Regulatory markings on power supplies; what do they mean? When do I need them?
Markings on power supplies, especially on external power supplies, contain important and very specific regulated information that is relevant for the geographical markets or application specific segments the product is designed to work in. If the details are incorrect or insufficient your goods may be refused by the end customer, importing agent or customs contesting their legality to be placed on that market or in that application.
The most critical aspect of any product is arguably safety compliance. To achieve commonality in the marketplace and to not hinder global routes to market the CB scheme was created by CENELEC. The IEC standards that the CB scheme member states adopt is a generic standard that the members deem fit for their regional requirements. For some member states “national differences” (deviations or additions) to this “backbone” are added as supplementary annexes. These are optional “expansion packs” to the standard and are not always included in the approvals for the product. These incur additional costs to obtain, and may not be necessary if that state is not the product’s end market. For example: a product has IEC60601-1, but it is wrong to assume it has the Korean national differences applied for, which are in addition to the generic IEC60601-1 approval. Please always check with the vender if the national differences you require are covered.
There are specific mechanisms and markings for some member states to ensure successful import and placing products in that market. For example PSE for Japan, where not only the JET mark needs to be applied to the label, but also the Japanese importer be named on the product in this box. This importer also must register with the METI office as the registered importer and holds a duplication certificate that is authorised with the original manufacturer of the equipment. Please see JET for more information.
India (BIS mark) and Korea (KC mark) also have a registered importer list that the products should be licenced with so that there is a local representative that has the approval documentation of the imported products.
Of the 55 CB scheme members some have their state specific safety marks include (but not limited to): “JET mark” for Japan, “KC mark” for Korea, “CCC” mark for China, “BIS” mark for India, “C-tick” RCM for Australasia, “GS mark” for Germany, “EAC mark” for Russia (if you are still interested in exporting to Russia), “cUL” mark for USA & Canada, “CE” mark for Europe and of course the UKCA mark for UK.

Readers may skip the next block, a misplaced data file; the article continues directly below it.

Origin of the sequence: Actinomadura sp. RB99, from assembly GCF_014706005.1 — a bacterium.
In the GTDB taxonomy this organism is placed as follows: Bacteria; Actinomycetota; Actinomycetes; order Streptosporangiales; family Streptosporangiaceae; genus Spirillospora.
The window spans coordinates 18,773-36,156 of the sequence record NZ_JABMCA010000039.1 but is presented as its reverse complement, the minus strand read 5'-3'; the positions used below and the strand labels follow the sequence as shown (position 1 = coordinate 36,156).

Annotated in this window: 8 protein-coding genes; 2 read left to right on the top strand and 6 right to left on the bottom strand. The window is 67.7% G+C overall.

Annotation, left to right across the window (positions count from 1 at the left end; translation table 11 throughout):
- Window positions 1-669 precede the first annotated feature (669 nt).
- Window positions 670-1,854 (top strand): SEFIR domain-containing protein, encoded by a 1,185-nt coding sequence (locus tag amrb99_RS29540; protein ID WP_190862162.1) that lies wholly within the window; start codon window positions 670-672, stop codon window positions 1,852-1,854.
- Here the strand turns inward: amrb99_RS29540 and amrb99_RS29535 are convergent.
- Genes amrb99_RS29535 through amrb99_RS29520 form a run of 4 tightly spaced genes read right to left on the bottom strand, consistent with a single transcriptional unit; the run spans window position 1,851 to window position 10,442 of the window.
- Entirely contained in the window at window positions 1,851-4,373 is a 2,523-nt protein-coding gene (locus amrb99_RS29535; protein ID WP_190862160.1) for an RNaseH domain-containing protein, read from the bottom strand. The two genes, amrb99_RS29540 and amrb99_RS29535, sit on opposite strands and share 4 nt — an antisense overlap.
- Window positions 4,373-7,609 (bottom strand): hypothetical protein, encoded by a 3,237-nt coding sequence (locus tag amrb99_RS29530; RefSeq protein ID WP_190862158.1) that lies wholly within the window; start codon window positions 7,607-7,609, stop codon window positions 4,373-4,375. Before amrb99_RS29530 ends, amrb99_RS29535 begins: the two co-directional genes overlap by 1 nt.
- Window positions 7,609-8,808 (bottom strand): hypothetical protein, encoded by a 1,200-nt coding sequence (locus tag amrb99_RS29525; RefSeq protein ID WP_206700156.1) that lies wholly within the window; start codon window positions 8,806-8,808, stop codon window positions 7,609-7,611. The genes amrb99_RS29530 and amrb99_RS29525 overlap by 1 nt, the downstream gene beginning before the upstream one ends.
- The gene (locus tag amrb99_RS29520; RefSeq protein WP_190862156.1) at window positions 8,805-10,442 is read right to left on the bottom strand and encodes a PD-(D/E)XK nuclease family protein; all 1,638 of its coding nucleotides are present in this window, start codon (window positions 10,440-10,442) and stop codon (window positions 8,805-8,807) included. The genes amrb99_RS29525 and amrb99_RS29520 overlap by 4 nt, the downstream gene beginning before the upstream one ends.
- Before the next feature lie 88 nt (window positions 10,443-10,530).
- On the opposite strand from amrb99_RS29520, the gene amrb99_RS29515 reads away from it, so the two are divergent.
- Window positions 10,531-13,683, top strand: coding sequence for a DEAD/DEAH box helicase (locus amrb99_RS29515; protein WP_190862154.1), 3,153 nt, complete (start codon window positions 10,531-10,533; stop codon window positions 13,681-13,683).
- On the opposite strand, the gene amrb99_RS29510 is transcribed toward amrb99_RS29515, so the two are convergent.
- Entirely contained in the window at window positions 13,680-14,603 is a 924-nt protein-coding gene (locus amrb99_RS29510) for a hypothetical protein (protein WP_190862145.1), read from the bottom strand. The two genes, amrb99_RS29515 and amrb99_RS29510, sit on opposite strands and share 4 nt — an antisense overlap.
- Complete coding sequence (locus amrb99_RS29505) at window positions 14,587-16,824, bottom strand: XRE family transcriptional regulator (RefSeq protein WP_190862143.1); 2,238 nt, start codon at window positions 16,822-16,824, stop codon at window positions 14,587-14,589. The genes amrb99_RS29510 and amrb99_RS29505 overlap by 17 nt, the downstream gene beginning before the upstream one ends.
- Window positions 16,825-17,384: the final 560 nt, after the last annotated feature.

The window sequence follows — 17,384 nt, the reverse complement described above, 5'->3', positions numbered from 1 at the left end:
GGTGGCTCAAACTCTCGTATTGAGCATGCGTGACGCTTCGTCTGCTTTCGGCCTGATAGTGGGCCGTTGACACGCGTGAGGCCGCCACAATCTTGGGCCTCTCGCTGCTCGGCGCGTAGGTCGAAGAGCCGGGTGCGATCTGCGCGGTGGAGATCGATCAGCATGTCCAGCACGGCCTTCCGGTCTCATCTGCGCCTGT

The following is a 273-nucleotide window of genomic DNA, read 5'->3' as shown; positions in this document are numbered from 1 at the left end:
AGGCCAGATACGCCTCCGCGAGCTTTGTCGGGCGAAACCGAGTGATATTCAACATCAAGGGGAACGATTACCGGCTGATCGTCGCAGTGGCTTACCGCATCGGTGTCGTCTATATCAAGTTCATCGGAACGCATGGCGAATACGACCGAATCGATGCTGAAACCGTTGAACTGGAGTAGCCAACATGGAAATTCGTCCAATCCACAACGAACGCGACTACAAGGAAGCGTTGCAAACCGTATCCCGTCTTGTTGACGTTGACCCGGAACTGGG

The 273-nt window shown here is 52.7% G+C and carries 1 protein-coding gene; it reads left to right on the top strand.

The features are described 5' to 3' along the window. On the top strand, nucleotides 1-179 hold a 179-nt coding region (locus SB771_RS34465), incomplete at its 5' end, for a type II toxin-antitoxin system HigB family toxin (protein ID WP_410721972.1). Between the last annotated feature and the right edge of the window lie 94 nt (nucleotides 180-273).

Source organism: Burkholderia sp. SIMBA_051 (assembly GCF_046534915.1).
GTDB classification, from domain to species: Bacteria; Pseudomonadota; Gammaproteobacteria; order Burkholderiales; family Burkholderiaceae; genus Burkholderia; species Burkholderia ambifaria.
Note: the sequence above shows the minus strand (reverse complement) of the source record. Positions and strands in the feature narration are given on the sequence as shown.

In some cases these marks represent not a one-time test, but ongoing inspections of the manufacturing quality process for example the UL, BIS and CCC certification also are a mark of manufacturing quality as well as product safety (however CCC can be self audited). Some marks are self declarable to accelerate routes to market including CCC, CE and UKCA marking, where the manufacturer has conducted due diligence that the product conforms to the relevant requirements for that application and or state requirements.
Other marks found on power products include Class of installation (Class II double insulated label), indoor use, keep dry, consult manual symbol (and medical device regulation version).
Some states insist that the products are also marked for electromagnetic compatibility for that region. For the US we have the FCC mark from the Federal Communications Commission for example. EMC is also implied in some “umbrella marks” such as the UKCA, CE, KC and RCM mark for Australasia.
Environmental / efficiency
Equivalent RoHS marking for some different states (inherent in the CE mark or the UKCA mark) are found for products for the Chinese market and the Taiwanese market BSMI marking. WEEE disposal regulation mark (wheelie bin) shows that the recycling costs of this electrical equipment have already been incurred by the agent that placed the unit on the European market for the equipment’s end of life recycling.
Energy efficiency markings (inherent in the RCM “C-tick”, CE marking and UKCA if the products falls under the scope for those relevant Directives or Statutory Instruments respectively if applicable to the application) can specifically feature such as the “Level VI” mark for America.
Below are some examples of pin outs found on power adapters. The first example is the ubiquitous barrel connector, typically showing centre positive connection, followed by the Kycon 4 pin and finally the molex min-fit found in higher power adapters.
Adapters above 240W should use shrouded connectors to protect the user which is why typically the molex mini-fit is found on power adapters in that range and above.
Please consult us when exploring new markets to ensure that the power supply conforms to the local safety, environmental and EMC requirements in those respective markets.